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Martinez on DL, expected to be OK

Martinez on DL, expected to be OK

SAN DIEGO -- Joe Martinez's health by far took precedence over his immediate pitching future in the hearts and minds of the Giants on Friday.

Martinez, the right-hander who was struck in the right side of his forehead by a Mike Cameron line drive toward the end of Thursday's game against Milwaukee, sustained a concussion and three hairline fractures near the impact area. Head athletic trainer Dave Groeschner said that Martinez also has experienced mild internal bleeding and has a substantial black eye. Martinez will undergo another CAT scan Saturday and is expected to remain in a San Francisco hospital for another three to four days.

The Giants placed Martinez on the 15-day disabled list and purchased the contract of right-hander Justin Miller from Triple-A Fresno to replenish the pitching staff.

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Groeschner, who stayed with Martinez for part of Friday, was asked if the 26-year-old was out of danger.

"I think when he's out of the hospital, he will be," Groeschner said. "He's doing fine. He wants to get out right now. He wanted to come to San Diego with me. But I don't think you can ever be too cautious."

Groeschner said that a timetable for Martinez's return to pitching won't be determined until he leaves the hospital. Giants manager Bruce Bochy took an upbeat view.

"I can't tell you how long it'll be before he's back on the mound, but I would be surprised if he wasn't pitching in a month," Bochy said.

Had Cameron's scorcher hit Martinez squarely in the eye or face, returning to pitching might not even be within the realm of possibility for him.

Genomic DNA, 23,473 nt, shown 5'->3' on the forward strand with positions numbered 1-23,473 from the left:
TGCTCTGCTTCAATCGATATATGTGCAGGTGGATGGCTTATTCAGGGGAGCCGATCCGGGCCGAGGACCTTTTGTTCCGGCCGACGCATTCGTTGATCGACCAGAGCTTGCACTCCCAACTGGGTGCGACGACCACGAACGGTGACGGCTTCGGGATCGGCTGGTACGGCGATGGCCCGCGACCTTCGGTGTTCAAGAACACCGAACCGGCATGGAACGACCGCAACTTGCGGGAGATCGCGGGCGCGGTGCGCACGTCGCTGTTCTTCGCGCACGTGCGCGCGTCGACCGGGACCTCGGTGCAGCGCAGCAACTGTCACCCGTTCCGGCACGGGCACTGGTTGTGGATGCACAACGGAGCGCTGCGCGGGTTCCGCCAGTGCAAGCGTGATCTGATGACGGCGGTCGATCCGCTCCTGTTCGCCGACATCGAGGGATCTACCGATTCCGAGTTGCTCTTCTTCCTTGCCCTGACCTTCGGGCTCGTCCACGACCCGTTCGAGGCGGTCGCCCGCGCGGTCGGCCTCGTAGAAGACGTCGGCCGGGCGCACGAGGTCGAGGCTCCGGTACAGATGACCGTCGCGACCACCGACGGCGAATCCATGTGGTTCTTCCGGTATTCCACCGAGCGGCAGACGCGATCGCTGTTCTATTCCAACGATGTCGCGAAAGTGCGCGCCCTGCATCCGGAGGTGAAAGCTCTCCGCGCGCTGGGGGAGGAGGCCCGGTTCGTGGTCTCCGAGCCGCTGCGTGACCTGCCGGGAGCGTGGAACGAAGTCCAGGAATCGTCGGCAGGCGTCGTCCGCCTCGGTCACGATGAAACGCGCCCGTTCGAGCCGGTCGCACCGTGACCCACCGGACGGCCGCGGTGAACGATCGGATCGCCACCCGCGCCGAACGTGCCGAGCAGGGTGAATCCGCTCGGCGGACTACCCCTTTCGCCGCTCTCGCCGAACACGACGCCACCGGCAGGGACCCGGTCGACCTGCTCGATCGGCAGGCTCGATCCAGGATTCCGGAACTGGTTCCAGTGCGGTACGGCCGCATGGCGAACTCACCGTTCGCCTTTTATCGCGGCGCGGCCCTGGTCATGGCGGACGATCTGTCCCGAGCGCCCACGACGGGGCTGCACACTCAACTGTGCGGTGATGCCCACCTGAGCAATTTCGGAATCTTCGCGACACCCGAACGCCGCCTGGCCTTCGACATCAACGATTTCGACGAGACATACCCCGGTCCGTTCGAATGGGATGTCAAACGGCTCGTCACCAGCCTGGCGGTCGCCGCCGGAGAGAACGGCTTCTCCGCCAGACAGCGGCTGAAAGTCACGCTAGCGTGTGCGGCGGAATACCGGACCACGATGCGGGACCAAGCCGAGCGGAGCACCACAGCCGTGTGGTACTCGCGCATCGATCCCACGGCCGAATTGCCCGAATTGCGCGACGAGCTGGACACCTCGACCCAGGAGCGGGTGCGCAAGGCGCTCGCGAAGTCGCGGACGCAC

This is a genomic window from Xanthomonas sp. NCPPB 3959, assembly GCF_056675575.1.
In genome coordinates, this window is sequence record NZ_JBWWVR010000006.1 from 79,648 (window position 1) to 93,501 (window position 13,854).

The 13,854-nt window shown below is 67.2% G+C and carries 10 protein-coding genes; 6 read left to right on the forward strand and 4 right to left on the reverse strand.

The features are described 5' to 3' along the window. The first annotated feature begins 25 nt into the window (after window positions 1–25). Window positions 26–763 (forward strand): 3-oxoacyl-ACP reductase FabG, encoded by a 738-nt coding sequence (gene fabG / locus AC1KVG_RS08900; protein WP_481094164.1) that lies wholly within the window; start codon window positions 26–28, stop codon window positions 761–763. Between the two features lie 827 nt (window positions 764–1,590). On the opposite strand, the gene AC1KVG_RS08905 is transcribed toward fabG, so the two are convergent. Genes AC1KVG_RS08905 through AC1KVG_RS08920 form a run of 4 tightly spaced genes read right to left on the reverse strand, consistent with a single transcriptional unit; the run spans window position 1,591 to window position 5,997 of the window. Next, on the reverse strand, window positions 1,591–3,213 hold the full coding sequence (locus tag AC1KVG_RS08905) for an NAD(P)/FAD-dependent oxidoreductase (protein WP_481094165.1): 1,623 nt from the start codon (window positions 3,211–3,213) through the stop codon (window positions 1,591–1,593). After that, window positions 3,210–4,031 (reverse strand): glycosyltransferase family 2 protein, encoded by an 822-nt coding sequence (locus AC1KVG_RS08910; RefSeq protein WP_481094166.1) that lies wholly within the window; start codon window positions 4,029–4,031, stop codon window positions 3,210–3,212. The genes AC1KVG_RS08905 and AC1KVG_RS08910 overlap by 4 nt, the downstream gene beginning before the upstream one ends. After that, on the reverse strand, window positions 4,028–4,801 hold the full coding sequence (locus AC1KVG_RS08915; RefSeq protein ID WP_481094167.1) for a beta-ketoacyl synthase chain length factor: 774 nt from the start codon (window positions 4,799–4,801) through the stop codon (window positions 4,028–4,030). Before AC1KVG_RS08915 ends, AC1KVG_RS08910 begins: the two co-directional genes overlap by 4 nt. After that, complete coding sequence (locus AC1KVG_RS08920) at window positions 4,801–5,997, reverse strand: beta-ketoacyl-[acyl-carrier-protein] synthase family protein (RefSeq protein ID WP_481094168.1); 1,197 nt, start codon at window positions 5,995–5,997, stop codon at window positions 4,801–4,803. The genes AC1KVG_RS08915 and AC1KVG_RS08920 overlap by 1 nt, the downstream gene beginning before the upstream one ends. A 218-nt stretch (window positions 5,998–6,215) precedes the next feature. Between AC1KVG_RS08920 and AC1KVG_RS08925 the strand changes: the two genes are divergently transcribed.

"You're never lucky to get hit in the head with a ball, but it could have been worse," Groeschner said.

The Giants knew that, explaining the collective, figurative sigh of relief they heaved in the clubhouse.

"It's a blessing to know that he's going to be fine," said first baseman Travis Ishikawa, who sent a prayer letter to friends in the Bay Area shortly after Martinez's injury.

Miller actually was watching MLB Network's telecast of the game in Fresno's clubhouse with his teammates, most of whom know Martinez personally.

"Everybody got quiet," Miller said. "It was a scary moment for everybody."

Such misfortune befalling any player would shock teammates. In Martinez's case, his pleasant nature might have prompted even more concern than usual. Miller summarized the Giants' universal opinion of Martinez: "'He's so nice.' That's the best way to describe him. He's a great guy. It's good to hear that he's feeling better."

To prevent Martinez from feeling leery about the possibility of another mishap once he returns to the mound, Bochy said that he might ask Padres right-hander Chris Young to counsel the rookie. Young was sidelined for more than two months last season with a broken nose after St. Louis' Albert Pujols hit him with a line drive.

Bochy added that this chat might not be necessary.

"He's a competitor. He's a tough kid," Bochy said of Martinez. "After he went down, he went back up. He looked like he was looking for the ball."

Chris Haft is a reporter for MLB.com. This story was not subject to the approval of Major League Baseball or its clubs.

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